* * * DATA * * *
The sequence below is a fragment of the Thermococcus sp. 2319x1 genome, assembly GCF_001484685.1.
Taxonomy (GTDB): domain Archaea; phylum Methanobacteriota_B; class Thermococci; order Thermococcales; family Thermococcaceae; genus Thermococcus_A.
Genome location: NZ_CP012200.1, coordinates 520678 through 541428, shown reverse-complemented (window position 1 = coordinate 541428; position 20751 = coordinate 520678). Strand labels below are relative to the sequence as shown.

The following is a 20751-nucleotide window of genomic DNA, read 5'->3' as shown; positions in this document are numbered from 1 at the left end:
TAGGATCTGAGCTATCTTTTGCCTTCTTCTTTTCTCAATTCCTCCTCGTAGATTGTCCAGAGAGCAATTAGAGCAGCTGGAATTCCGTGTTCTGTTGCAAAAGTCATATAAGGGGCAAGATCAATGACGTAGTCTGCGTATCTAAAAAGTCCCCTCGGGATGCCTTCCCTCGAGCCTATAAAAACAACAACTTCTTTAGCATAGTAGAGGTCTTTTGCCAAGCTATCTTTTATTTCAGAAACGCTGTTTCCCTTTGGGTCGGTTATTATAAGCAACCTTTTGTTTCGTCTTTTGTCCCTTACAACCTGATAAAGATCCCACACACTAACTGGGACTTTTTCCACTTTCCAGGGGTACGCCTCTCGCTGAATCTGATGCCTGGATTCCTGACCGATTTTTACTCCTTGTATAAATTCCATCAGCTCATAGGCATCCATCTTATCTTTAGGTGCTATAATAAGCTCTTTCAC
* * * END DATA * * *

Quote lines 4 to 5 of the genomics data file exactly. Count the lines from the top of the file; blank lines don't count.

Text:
The following is a 20751-nucleotide window of genomic DNA, read 5'->3' as shown; positions in this document are numbered from 1 at the left end:
TAGGATCTGAGCTATCTTTTGCCTTCTTCTTTTCTCAATTCCTCCTCGTAGATTGTCCAGAGAGCAATTAGAGCAGCTGGAATTCCGTGTTCTGTTGCAAAAGTCATATAAGGGGCAAGATCAATGACGTAGTCTGCGTATCTAAAAAGTCCCCTCGGGATGCCTTCCCTCGAGCCTATAAAAACAACAACTTCTTTAGCATAGTAGAGGTCTTTTGCCAAGCTATCTTTTATTTCAGAAACGCTGTTTCCCTTTGGGTCGGTTATTATAAGCAACCTTTTGTTTCGTCTTTTGTCCCTTACAACCTGATAAAGATCCCACACACTAACTGGGACTTTTTCCACTTTCCAGGGGTACGCCTCTCGCTGAATCTGATGCCTGGATTCCTGACCGATTTTTACTCCTTGTATAAATTCCATCAGCTCATAGGCATCCATCTTATCTTTAGGTGCTATAATAAGCTCTTTCAC